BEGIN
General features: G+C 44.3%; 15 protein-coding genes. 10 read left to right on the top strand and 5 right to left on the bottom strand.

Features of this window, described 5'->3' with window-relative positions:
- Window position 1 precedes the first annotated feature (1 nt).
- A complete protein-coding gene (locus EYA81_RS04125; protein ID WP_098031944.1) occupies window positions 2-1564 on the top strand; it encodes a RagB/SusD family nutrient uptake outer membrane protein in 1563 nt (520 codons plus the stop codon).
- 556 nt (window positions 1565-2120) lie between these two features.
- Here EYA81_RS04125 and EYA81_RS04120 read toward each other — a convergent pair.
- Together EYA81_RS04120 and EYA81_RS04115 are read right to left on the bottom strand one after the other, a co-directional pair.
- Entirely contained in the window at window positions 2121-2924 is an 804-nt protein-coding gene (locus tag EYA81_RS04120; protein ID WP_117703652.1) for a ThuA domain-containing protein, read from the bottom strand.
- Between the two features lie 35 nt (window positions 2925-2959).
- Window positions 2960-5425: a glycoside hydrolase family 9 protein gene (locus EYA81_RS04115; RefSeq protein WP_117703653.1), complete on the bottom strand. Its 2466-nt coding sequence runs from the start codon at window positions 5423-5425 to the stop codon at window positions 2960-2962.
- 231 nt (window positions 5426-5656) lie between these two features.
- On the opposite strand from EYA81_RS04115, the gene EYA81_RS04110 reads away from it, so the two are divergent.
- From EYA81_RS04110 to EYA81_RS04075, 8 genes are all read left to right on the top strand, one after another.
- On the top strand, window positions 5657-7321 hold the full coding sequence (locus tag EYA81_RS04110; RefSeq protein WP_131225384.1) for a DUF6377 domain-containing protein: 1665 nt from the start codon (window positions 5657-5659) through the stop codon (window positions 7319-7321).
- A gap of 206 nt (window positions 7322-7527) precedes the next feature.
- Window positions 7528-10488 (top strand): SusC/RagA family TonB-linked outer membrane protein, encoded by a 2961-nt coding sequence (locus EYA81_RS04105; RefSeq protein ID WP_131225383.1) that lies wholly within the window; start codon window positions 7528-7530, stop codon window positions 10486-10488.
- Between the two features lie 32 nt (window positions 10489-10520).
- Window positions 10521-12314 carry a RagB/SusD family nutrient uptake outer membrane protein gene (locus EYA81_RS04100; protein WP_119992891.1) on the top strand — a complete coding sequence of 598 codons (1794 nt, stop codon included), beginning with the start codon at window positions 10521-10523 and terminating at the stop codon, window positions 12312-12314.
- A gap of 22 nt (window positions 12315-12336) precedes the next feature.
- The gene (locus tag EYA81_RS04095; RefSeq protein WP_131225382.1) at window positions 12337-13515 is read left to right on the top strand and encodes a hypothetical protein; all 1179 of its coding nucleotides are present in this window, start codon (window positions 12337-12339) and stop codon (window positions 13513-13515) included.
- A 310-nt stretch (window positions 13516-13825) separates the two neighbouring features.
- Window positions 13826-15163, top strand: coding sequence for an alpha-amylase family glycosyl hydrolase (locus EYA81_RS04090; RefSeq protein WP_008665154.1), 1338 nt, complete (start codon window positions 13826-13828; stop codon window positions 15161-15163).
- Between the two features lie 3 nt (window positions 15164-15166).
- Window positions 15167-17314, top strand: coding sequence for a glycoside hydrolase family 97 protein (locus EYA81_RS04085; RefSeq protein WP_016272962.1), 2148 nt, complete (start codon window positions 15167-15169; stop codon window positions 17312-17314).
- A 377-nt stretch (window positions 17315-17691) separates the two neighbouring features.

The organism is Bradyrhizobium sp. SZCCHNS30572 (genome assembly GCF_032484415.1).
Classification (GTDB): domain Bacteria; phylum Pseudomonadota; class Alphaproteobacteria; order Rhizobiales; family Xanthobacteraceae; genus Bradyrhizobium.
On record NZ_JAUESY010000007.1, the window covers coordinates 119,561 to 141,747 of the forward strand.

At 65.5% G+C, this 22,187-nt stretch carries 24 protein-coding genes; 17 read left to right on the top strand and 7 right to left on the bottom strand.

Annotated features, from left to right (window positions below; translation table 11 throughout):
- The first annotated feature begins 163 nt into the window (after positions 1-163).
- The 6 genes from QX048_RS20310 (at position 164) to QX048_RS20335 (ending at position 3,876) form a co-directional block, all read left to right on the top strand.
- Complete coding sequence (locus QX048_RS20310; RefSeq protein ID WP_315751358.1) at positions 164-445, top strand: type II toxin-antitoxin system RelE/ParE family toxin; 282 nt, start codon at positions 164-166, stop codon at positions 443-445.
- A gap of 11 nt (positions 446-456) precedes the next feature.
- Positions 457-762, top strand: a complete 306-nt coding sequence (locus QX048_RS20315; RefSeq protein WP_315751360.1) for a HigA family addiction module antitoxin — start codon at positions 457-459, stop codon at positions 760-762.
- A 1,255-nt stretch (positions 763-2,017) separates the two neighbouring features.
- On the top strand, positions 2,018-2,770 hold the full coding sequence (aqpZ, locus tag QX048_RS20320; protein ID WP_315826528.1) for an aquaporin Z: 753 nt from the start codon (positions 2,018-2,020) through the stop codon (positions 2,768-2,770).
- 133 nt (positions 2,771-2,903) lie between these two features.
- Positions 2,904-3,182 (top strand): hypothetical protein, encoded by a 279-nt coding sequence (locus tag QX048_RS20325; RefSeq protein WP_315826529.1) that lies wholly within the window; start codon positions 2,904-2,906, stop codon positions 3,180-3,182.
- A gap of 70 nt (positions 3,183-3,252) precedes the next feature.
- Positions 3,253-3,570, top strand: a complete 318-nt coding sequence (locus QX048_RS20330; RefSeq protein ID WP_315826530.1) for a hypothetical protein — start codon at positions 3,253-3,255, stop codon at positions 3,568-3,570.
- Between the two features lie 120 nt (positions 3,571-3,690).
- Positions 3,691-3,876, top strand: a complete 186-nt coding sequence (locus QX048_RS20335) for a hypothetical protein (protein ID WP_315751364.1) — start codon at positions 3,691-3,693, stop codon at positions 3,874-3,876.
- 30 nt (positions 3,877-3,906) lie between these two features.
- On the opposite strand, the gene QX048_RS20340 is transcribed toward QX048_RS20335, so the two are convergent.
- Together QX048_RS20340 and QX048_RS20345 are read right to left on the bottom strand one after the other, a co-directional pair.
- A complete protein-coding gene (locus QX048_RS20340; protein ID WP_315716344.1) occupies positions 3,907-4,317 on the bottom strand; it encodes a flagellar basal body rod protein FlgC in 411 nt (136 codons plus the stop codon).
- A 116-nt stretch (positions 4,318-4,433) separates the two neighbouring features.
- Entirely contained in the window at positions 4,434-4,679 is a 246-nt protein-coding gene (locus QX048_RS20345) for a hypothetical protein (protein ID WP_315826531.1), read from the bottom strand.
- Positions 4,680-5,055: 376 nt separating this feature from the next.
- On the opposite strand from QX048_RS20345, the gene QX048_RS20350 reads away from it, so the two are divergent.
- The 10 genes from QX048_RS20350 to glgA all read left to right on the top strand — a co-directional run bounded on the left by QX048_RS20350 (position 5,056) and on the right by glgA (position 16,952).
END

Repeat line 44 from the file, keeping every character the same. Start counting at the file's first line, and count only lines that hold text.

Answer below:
- 30 nt (positions 3,877-3,906) lie between these two features.